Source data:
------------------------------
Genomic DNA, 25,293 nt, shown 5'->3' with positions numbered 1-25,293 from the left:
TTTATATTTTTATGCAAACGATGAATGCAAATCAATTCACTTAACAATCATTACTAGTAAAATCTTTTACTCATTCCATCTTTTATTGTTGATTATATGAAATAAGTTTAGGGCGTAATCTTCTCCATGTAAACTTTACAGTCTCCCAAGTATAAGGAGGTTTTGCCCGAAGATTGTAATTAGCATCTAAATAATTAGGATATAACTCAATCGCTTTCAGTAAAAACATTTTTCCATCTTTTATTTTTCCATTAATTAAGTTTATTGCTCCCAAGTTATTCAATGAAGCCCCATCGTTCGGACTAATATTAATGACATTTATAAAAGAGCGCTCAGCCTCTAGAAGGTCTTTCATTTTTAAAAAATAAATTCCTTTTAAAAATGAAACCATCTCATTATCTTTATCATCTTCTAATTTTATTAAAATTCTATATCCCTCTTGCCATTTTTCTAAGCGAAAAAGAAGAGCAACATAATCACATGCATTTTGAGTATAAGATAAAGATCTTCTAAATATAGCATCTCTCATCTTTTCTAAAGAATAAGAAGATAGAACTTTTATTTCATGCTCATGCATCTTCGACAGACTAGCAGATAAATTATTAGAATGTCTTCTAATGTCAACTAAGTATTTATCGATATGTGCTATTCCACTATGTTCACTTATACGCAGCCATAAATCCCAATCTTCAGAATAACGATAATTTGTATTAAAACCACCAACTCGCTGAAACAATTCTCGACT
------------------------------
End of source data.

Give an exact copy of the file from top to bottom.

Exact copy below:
Genomic DNA, 25,293 nt, shown 5'->3' with positions numbered 1-25,293 from the left:
TTTATATTTTTATGCAAACGATGAATGCAAATCAATTCACTTAACAATCATTACTAGTAAAATCTTTTACTCATTCCATCTTTTATTGTTGATTATATGAAATAAGTTTAGGGCGTAATCTTCTCCATGTAAACTTTACAGTCTCCCAAGTATAAGGAGGTTTTGCCCGAAGATTGTAATTAGCATCTAAATAATTAGGATATAACTCAATCGCTTTCAGTAAAAACATTTTTCCATCTTTTATTTTTCCATTAATTAAGTTTATTGCTCCCAAGTTATTCAATGAAGCCCCATCGTTCGGACTAATATTAATGACATTTATAAAAGAGCGCTCAGCCTCTAGAAGGTCTTTCATTTTTAAAAAATAAATTCCTTTTAAAAATGAAACCATCTCATTATCTTTATCATCTTCTAATTTTATTAAAATTCTATATCCCTCTTGCCATTTTTCTAAGCGAAAAAGAAGAGCAACATAATCACATGCATTTTGAGTATAAGATAAAGATCTTCTAAATATAGCATCTCTCATCTTTTCTAAAGAATAAGAAGATAGAACTTTTATTTCATGCTCATGCATCTTCGACAGACTAGCAGATAAATTATTAGAATGTCTTCTAATGTCAACTAAGTATTTATCGATATGTGCTATTCCACTATGTTCACTTATACGCAGCCATAAATCCCAATCTTCAGAATAACGATAATTTGTATTAAAACCACCAACTCGCTGAAACAATTCTCGACT